What Matters Most in Life: We Are Not Ourselves, by Matthew Thomas

We Are Not Ourselves by Matthew Thomas is frequently touted as a novel about the American Dream but I’d like to think of it as a story about what it means to define meaning and happiness in one’s life, and that’s something that anyone – American or not, immigrant or not – can relate to.

Eileen Tumulty was born to poor and alcoholic Irish immigrants in Queens, New York. She was a hard worker and grew up with ambitious dreams. She wanted to make a life of which she’d be proud and in which she’d be happy and secure, and that included succeeding in her own career and marrying well, preferably to someone who wasn’t Irish. Well, things don’t work out exactly according to plan in terms of marriage, as she ends up falling in love with Ed Leary, another Irish-American. But he is kind and he is an academic – a promising scientist and professor – and so she optimistically begins her life with him. They eventually have a son, after years of battling fertility issues.

As Eileen rises in the ranks as a nurse, Ed receives but turns down opportunities to rise in the way that she wants him to. Instead of taking a position at a lucrative pharmaceuticals company (if I remember correctly), he decides to take a teaching position at a community college. Later, instead of seizing a chance to move to the prestigious NYU (New York University), he chooses to stay at the community college. His decisions exasperate Eileen to no end, who has visions of continuously climbing “up” in life. She is also secretly annoyed at the “browning” of her neighborhood and yearns to move into a more affluent and higher status part of town. Ed is adamant about staying where they are. Without his knowledge, Eileen begins visiting dream houses with a real estate agent.

Then one day they receive devastating news, and the rest of the book centers around this seismic shift in their family. It’s an event that causes Eileen to look back on her life and to question her long-held assumptions about what is important to her.

This is a lovely story about so many things, in particular the struggle to marry one’s dreams and definition of happiness with that of one’s partner. It is also about marriage and parenting and the sacrifices and endurance that both require. In my quick summary I don’t think I paint a very appealing portrait of Eileen, but she is a more complex and sympathetic character than what you see here. She’s got a lot of grit and she is tremendously devoted to her family. I find her quite realistic.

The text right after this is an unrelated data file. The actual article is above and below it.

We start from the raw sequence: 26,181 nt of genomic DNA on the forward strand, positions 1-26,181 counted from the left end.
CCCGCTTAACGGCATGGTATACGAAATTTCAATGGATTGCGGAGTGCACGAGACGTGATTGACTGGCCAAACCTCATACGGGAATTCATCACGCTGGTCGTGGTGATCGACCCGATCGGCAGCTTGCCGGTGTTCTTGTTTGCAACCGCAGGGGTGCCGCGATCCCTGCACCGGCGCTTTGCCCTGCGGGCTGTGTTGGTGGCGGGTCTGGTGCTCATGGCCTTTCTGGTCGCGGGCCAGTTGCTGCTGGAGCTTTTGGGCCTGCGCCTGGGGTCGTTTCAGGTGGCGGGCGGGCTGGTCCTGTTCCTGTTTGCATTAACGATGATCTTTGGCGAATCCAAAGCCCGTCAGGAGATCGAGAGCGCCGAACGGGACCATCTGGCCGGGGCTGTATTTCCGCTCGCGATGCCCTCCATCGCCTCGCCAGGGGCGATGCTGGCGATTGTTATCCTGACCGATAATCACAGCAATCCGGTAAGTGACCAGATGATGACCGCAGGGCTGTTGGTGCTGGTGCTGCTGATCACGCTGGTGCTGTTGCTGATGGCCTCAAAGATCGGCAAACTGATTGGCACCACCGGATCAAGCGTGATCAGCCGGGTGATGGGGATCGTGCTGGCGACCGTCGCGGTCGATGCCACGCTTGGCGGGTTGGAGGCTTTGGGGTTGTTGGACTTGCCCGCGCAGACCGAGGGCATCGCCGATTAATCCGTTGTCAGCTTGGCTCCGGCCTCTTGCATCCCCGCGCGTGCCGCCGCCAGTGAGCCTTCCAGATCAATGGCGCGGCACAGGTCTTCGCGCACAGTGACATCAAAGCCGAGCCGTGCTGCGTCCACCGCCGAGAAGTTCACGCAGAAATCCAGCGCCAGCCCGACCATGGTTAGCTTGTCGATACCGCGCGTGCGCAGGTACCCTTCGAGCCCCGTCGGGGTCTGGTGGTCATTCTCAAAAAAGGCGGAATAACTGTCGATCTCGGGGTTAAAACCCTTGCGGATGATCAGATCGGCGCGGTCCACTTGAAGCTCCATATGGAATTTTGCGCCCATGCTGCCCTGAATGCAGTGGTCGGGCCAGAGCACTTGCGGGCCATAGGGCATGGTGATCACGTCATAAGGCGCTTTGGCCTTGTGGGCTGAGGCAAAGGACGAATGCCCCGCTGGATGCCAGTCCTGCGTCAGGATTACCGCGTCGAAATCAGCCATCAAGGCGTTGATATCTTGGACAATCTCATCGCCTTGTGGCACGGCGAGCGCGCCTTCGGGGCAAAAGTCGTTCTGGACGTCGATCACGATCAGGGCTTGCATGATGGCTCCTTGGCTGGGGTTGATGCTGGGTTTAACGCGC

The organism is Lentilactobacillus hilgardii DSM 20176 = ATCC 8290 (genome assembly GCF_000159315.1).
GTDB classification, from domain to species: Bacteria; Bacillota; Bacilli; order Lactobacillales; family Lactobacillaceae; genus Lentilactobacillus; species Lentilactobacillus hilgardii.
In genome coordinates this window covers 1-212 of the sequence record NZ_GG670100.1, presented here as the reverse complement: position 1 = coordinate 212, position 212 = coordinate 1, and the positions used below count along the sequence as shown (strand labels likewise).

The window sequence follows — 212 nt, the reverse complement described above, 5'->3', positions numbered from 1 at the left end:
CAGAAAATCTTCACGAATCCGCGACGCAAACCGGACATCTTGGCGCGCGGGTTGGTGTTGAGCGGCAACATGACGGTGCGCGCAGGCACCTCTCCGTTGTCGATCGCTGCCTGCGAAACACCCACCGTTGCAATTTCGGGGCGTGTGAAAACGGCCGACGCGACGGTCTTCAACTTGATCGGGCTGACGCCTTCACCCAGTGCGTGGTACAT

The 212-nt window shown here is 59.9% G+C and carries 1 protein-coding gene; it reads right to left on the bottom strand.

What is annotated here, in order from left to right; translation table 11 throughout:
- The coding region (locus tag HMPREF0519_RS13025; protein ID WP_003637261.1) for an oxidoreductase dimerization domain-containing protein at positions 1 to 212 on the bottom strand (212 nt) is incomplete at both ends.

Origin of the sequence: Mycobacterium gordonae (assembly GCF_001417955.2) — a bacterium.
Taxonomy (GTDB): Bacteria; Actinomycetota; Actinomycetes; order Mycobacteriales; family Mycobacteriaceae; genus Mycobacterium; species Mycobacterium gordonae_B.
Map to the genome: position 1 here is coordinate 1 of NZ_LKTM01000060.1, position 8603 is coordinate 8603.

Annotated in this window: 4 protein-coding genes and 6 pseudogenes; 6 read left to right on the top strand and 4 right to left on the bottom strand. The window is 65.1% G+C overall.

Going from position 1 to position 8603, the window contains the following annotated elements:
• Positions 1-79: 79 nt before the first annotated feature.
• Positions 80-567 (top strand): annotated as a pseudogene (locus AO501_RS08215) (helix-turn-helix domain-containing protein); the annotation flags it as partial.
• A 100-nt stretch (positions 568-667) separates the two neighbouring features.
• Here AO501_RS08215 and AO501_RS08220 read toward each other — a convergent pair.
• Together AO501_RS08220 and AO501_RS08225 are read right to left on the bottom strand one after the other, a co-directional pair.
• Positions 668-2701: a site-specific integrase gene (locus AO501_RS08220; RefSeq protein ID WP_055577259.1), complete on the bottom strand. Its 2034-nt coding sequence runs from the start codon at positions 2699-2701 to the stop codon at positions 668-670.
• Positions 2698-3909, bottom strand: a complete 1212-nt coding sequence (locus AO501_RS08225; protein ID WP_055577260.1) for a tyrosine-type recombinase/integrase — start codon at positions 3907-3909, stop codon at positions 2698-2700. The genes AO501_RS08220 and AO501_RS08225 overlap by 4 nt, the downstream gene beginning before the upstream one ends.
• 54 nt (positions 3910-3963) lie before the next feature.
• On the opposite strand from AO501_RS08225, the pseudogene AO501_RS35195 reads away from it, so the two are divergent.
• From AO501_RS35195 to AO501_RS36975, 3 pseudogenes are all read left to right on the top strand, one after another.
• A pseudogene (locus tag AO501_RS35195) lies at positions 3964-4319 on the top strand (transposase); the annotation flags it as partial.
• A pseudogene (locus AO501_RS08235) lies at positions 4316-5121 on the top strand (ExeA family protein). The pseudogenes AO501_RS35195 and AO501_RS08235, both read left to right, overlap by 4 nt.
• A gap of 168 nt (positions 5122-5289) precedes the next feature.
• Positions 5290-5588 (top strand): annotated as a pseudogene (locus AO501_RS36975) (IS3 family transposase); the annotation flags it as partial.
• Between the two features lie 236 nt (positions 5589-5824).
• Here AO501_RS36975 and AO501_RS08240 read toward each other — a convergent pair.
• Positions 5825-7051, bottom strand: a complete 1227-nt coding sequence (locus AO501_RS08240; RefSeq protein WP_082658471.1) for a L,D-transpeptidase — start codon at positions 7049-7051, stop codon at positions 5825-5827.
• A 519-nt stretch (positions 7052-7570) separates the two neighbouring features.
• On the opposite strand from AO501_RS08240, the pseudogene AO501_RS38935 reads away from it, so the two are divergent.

At over 600 pages long, the book is also a surprisingly easy and quick read for the most part. I will say that I started to lose steam at around page 400, so I guess I felt it was about 150 pages too long. The story moves along at the pace of life, and though it’s been described as an “epic,” it is a quiet story about an ordinary family. This is not one of those sprawling sagas spanning generations and filled with family secrets and twists and turns. The Learys’ story could be any family’s story.

So I was not the most enthusiastic reader during those last 200 pages, until I came upon this, something that Ed says to his son Connell:

Picture yourself in one of your cross-country races. It’s a hard pace this day. Everyone’s outrunning you. You’re tired, you didn’t sleep enough, you’re hungry, your head is down, you’re preparing for defeat. You want much from life, and life will give you much, but there are things it won’t give you, and victory today is one of them. This will be one defeat; more will follow. Victories will follow too. You are not in this life to count up victories and defeats. You are in it to love and be loved. You are loved with your head down. You will be loved whether you finish or not. (page 594)

In my opinion, this is as much a message to Eileen as it is to Connell. We have to accept that life will not give us everything we want.

You are in it to love and be loved. You are loved with your head down. You will be loved whether you finish or not.

And sometimes people, books, words, etc. have a way of finding you when you need them most. I was going through a soul searching struggle in my parenting, trying to break the cycle of severe self-criticism that extended to my parenting, and these lines almost brought me to tears.